"But it is best to focus on the first game because success at the World Cup for Serbia would be to reach the second round."

Mexico striker Carlos Vela says playing at altitude will not affect his side's performance against South Africa in the opening game of the World Cup on Friday.

"We are used to higher places, so we don't need much time to adapt to these conditions here, so that's not an excuse for us," said Vela, who plays his club football for Arsenal.

"Of course we will have all the fans and people against us in the first match, but that's nothing new to us."

Serbia have been given permission by football's governing body Fifa to switch training grounds after players complained the uneven pitch at the AW Muller Stadium could cause injuries.

Serbia will move to the nearby rugby ground from Thursday.

Greece centre-back Vangelis Moras will miss his team's opening World Cup match against South Korea as he recovers from a lingering groin injury.

Moras, who plays for Italian side Bologna, hopes to be fully fit for Greece's second Group B match against Nigeria.

Chile beat New Zealand 2-0 in a World Cup warm-up match on Wednesday, with the goals coming from Gonzalo Fierro and Estedan Parades.

Ghana has moved its World Cup base from the Roode Vallei Hotel in Pretoria to Sun City in Rustenburg because of "unresolved technical issues".

The Ghanaian Football association has provided no further details as to the precise reasons for the switch.

In addition, Serbia have been given permission by FIFA to switch training grounds after players complained the pitch at AW Muller Stadium in Johannesburg could cause injuries. The team is to move to the nearby rugby union ground.

Switzerland captain and striker Alexander Frei has travelled with the rest of the squad to South Africa despite suffering an ankle injury in training on Wednesday.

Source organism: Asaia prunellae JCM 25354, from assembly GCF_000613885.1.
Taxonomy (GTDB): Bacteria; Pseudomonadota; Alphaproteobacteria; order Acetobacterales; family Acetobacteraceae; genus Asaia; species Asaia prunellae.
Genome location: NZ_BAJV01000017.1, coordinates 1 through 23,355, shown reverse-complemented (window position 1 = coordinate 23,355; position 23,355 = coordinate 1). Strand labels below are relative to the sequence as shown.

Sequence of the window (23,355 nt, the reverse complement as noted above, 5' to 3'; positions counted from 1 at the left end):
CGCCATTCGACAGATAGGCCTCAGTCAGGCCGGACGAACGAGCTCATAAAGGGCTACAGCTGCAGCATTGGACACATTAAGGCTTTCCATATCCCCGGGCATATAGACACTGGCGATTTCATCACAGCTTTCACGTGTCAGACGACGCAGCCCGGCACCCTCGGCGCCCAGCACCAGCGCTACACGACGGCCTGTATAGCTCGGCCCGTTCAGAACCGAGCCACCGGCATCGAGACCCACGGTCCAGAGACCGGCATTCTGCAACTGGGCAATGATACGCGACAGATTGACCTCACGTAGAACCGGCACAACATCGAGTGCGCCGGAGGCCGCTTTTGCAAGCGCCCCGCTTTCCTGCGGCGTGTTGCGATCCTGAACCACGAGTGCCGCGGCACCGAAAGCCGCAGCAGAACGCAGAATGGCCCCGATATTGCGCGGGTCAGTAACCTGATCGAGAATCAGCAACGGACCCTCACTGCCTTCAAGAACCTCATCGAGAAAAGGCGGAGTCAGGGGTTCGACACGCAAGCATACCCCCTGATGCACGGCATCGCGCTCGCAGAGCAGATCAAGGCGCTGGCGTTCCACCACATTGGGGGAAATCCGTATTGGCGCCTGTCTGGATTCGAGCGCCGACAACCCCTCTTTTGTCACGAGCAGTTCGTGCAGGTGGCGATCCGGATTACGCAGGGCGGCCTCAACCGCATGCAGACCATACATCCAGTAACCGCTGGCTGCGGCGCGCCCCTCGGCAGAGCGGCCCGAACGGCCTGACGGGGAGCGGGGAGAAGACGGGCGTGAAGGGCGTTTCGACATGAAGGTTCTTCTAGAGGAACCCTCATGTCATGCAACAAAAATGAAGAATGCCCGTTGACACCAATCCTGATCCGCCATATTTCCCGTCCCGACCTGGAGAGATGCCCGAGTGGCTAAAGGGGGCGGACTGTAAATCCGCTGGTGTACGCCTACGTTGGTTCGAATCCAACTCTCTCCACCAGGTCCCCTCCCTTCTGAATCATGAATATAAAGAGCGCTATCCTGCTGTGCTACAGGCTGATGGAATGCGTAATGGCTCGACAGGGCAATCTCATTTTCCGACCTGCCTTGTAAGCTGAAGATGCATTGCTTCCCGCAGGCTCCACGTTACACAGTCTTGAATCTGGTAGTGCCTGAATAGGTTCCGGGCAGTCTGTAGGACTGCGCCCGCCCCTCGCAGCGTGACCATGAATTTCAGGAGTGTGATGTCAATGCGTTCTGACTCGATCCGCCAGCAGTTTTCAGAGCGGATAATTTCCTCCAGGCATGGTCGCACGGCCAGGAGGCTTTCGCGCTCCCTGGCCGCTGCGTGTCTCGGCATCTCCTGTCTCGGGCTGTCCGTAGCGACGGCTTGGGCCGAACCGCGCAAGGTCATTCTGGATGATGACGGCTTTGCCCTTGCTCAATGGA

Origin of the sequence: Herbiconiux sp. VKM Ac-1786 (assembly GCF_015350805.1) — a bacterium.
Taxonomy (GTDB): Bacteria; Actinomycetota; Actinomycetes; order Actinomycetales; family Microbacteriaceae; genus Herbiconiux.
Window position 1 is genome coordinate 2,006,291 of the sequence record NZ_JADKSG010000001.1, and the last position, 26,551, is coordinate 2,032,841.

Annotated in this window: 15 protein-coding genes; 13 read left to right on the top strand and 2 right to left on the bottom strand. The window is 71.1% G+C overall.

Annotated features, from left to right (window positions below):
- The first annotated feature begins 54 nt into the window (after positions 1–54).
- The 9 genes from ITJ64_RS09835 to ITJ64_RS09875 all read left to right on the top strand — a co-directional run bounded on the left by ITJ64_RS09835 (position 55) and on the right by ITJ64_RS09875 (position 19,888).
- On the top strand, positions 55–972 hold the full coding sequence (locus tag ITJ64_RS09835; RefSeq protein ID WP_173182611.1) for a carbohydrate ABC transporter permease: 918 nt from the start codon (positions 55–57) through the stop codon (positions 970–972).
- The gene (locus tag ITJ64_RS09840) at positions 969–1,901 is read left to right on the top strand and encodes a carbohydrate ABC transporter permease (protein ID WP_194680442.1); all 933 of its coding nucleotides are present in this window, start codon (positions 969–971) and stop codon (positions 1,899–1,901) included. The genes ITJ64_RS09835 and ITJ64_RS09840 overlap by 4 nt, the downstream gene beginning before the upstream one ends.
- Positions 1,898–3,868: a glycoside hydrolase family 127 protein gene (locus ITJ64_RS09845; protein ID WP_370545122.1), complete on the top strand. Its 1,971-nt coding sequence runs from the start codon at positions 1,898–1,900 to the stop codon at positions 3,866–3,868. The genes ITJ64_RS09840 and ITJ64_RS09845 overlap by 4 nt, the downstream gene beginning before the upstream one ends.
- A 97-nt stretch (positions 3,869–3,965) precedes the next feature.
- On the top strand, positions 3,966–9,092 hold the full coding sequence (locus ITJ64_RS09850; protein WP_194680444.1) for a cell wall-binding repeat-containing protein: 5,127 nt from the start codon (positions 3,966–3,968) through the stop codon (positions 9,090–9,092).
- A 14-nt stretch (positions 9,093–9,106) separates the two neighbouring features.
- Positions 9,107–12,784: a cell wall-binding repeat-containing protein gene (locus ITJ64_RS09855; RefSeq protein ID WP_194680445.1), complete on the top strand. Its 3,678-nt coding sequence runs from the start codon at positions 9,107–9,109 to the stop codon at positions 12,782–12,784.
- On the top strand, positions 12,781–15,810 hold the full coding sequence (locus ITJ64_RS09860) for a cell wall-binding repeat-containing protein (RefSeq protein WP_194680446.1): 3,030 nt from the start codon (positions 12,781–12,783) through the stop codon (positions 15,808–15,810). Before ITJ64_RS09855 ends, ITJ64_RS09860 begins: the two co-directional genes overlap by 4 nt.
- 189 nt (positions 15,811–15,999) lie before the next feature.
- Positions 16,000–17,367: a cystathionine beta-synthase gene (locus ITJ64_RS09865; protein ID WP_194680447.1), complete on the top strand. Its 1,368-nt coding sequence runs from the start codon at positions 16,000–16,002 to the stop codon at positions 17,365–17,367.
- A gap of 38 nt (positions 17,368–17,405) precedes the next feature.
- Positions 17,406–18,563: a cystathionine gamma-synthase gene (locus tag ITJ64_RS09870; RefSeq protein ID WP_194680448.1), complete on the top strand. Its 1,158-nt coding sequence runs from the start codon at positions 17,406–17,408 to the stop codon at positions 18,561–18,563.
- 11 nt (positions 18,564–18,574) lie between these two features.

Team doctor Cuno Wetzel said Frei had sprained the ankle but initial fears he may have torn a ligament or broken a bone proved unfounded.

Nassim Ben Khalifa of Grasshopper Zurich has been put on standby in case the injury later rules Frei out of the tournament.

Switzerland begin their campaign against Spain in Group H on 16 June before then facing Chile and Honduras.

President of the United States soccer federation Sunil Gulati believes his country deserve more respect for the advances they have made in the game.

"I think we do get a lot of respect in many places in the world but there are still people in the United States who ask 'When do you think soccer will take off?" and there are still articles across the Atlantic that say MLS is a good pub league or whatever," he said.

"In the end I let the facts speak for themselves. We have a league that is 15 years old, there aren't many leagues in the world that have developed so quickly.

"I don't know what else we have to do? I guess part of what else we have to do would be to win on Saturday."

The US face England in their Group C opener on Saturday.

Colombian pop star Shakira has called for the legacy of the World Cup in South Africa to be education for all.

The Grammy-award winning singer-songwriter, who will join other music stars including Black Eyed Peas and Alicia Keys to perform at a concert on Thursday, visited Isu'lihle Primary School in Soweto on Wednesday and taught the children dance moves to the official World Cup song.

"It's [the World Cup] a great opportunity to bring all the attention to issues as important as education," said Shakira, who is a goodwill ambassador for the United Nations childrens' organisation UNICEF.

"Seventy-two million kids around the world [are] not able to attend school, of which 32 million are African. So this is our chance to make this World Cup's lasting legacy education for all."

Updated throughout the day.